The double color chart card 64 also includes a color scale 74, preferably from pink to maroon to reduce the chance of confusion with the nitrogen test, for ketone tests. The ketone color scale 74 has representative indicion 76 corresponding to the measure of urine ketone bodies in milligrams per decaliter. An interpretive scale 78 indicates whether the approximate ketone discharge level is low, indicating an ineffective diet and exercise program; neutral, indicating a normal level of discharge; high, indicating an effective diet and exercise program, or danger, indicating an excessive loss where factors other than a healthy diet and exercise program are contributing to an unhealthy condition. As medical and nutritional studies advance, a more accurate definition can be applied to the translated meaning of quantitative ketone measurements, for example how many grams of body fat loss the ketone discharge represents. Ideally, the protein balance should indicate an anabolic or positive protein state with neutral or high ketone loss depending on the current condition of the user the intent to lose fat or maintain current fat levels in a strength or muscle gain program.
As an alternative to the color block cards 18 and 64, test results can be correlated to a useable indicator by a color wheels 80, as shown in FIG. 8 and 9. The color wheel enables convenient factoring of the total urine discharge into the nitrogen and ketone level measurements for a more accurate quantitative determination of daily nitrogen discharge and ketone discharge in urine.
Using the more complex protein wheel assembly 82, a determination of nitrogen balance in a form that translates to grams of protein above a balance or grams of protein below a balance can be estimated. While this measurement is not one used in medical journals or scientific studies, it is practical for the ordinary dieter or athletic trainee as it translates to protein consumption. Where the result is negative ten grams of protein, the user realizes at least ten grams of useable protein must be consumed just to achieve a balance under current conditions. Although useable protein is determined by a protein efficiency ratio, where typically from 70-95% of dietary protein is useable, depending on source, for example, plant or animal, the diet conscious user can easily make the necessary overconsumptions necessary to achieve a balance or an anabolic state using readily available food charts or special protein supplements.
The protein wheel 80 has an outer disk 84 divided into color sectors 86 indicative of nitrogen content in the urine in milligrams per decaliter. An inner disk 88, having a common axis pin 90 for rotation relative to the outer disk, has sectors 92 indicative of the total measured urine loss in milliliters per day. A hidden disk 94 has a series of numbers 98 indicative of grams of protein, plus and minus. The hidden disk 94 has an indicator pointer 100 that points to a series of numbers 102 representing protein intake in grams/day. Shifting the pointer shifts the hidden disk.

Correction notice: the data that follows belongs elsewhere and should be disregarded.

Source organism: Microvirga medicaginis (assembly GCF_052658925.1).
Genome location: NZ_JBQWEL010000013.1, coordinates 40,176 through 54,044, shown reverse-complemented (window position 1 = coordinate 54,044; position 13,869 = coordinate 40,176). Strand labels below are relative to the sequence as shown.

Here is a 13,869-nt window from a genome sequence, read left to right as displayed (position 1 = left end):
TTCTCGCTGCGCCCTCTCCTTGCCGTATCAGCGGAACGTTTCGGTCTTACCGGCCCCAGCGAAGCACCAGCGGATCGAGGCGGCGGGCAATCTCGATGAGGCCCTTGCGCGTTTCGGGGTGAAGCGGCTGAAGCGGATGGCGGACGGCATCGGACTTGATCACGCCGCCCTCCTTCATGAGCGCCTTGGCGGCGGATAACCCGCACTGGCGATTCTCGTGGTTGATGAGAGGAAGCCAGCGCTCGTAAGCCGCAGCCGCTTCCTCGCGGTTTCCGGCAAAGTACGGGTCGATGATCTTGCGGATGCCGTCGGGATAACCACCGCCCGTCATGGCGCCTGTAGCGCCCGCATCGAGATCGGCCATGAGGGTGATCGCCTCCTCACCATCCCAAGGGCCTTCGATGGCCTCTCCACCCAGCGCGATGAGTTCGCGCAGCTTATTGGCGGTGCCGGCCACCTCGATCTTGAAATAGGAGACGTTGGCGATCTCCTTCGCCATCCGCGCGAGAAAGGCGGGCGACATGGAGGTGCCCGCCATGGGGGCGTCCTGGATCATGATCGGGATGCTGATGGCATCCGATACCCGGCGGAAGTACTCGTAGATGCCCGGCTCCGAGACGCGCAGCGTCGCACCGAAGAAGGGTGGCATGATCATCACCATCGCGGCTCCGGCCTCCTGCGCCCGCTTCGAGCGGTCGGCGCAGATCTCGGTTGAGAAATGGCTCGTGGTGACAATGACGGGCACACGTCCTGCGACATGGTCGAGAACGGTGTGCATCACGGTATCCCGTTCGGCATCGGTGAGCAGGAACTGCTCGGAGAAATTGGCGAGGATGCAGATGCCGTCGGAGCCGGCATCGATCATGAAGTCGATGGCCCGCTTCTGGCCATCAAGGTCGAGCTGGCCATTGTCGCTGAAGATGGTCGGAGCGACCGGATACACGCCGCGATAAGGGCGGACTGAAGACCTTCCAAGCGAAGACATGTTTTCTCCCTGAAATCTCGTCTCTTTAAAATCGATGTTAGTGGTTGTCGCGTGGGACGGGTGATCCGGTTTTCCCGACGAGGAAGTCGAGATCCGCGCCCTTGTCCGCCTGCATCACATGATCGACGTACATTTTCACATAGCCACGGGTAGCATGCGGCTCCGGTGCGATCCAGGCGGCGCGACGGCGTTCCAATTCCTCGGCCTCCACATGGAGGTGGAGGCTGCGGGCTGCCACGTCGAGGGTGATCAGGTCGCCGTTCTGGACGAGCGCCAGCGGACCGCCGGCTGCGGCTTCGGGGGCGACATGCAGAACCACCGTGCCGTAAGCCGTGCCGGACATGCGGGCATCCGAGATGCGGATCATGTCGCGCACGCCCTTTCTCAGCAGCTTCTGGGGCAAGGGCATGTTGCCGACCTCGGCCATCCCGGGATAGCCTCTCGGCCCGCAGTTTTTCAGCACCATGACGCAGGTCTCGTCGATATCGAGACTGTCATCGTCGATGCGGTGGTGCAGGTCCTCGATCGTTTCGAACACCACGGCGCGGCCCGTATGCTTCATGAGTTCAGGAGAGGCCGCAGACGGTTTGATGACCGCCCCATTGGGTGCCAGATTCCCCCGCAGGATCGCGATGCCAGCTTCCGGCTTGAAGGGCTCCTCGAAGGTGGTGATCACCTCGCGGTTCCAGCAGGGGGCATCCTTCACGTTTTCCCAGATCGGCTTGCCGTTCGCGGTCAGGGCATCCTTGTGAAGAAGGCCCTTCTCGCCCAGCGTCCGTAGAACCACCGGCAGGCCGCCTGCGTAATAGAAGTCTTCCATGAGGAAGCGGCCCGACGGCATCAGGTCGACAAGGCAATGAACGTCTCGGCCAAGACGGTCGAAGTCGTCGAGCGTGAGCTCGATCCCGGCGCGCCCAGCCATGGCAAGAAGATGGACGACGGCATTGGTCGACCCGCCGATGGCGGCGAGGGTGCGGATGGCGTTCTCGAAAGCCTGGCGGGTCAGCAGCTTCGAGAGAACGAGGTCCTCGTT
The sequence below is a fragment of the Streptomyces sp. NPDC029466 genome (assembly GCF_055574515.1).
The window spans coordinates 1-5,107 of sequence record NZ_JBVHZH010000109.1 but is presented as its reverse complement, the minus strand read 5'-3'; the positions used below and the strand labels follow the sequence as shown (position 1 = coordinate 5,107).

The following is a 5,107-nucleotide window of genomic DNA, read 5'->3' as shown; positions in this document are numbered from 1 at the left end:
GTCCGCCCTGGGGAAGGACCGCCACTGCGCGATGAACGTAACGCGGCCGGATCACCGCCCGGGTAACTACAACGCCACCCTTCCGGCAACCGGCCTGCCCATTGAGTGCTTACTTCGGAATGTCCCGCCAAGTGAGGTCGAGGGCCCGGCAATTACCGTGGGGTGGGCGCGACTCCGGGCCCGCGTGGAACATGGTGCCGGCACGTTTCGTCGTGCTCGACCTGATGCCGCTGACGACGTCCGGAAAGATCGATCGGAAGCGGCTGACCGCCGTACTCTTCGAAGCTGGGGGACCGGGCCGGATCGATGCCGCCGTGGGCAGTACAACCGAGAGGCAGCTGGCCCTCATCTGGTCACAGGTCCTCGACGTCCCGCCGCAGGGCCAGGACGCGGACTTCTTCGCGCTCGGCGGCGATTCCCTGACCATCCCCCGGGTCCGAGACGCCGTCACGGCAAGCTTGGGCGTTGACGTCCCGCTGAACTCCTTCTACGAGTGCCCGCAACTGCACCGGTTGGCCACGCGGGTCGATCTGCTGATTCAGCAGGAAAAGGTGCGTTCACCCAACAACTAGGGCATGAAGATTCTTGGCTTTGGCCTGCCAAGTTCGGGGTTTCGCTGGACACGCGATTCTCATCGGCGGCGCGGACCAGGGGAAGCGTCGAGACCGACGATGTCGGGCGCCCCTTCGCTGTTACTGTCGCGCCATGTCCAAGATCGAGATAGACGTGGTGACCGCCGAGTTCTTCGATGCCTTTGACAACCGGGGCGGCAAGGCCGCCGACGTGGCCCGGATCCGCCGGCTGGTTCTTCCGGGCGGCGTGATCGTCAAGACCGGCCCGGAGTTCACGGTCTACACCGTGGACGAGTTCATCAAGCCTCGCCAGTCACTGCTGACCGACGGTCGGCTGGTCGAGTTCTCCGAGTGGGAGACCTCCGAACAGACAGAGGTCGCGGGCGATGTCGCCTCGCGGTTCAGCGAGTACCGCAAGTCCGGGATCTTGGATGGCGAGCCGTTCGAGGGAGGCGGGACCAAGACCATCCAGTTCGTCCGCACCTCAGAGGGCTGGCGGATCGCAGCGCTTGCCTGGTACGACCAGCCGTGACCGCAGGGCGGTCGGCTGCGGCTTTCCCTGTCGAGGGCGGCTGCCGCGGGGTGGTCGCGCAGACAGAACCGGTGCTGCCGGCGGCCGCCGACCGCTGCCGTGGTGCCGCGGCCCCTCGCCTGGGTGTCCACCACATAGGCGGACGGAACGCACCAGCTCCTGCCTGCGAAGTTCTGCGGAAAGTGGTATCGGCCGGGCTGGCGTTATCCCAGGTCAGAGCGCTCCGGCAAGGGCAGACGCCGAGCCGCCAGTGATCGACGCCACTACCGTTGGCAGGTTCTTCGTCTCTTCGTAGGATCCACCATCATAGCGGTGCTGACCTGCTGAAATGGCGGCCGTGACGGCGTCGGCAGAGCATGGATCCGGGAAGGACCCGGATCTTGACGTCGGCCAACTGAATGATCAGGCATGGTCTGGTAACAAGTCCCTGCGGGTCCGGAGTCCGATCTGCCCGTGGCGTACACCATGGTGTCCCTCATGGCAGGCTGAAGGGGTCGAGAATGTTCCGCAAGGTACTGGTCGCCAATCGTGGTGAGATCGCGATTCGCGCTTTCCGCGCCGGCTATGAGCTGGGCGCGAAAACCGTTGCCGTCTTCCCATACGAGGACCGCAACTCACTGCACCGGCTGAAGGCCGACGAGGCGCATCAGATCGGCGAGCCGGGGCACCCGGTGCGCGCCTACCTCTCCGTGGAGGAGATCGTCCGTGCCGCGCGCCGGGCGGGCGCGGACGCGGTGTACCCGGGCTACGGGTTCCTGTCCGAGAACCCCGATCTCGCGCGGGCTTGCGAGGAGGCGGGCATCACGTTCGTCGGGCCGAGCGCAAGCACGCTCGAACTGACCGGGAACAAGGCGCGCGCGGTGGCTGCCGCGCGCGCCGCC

To operate, a urine test is made with the nitrogen stick to generate a color representing the nitrogen content of the sampled urine. The color sector corresponding to the color of the reacted reagent zone is selected. The sector of the inner disk 88 representing the previous 24 hour urine quantity (including the sampled quantity) is rotated to align with the selected color sector. The indicator arrow 100 is set on zero to reveal the equivalent grams of protein lost in the pertinent sector window. These representing figures are adjusted to include approximations for losses by other avenues such as sweat, hair loss, etc. By shifting the indicator arrow 100 to point at the figure representing the quantity in grams of protein consumed in the past 24 hours, the net protein loss or gain will appear in the pertinent sector window.
The color sectors include numerical indicia 104 representing nitrogen loss in milliliter per decaliter to enable a number of periodic tests to be performed during a 24 hour period. The numerical test results are easily averaged to determine an averaged color sector to be used in calculating the net protein loss or gain.
Using a separate color wheel, or preferably the obverse side of the color wheel 80 of FIG. 8 the relative ketone level can be determined quantitatively. The ketone wheel assembly 82 is somewhat simpler than the protein wheel assembly and includes an outer disk 108 divided into sectors 110 of different color ranging from buff pink to dark maroon. The colors correspond to the range of colors of the ketone reagent 56 on the ketone sticks 50 and 62. The color sectors 110 have numerical indicia 112 representing the level of ketones in the tested urine sample in milligrams per day.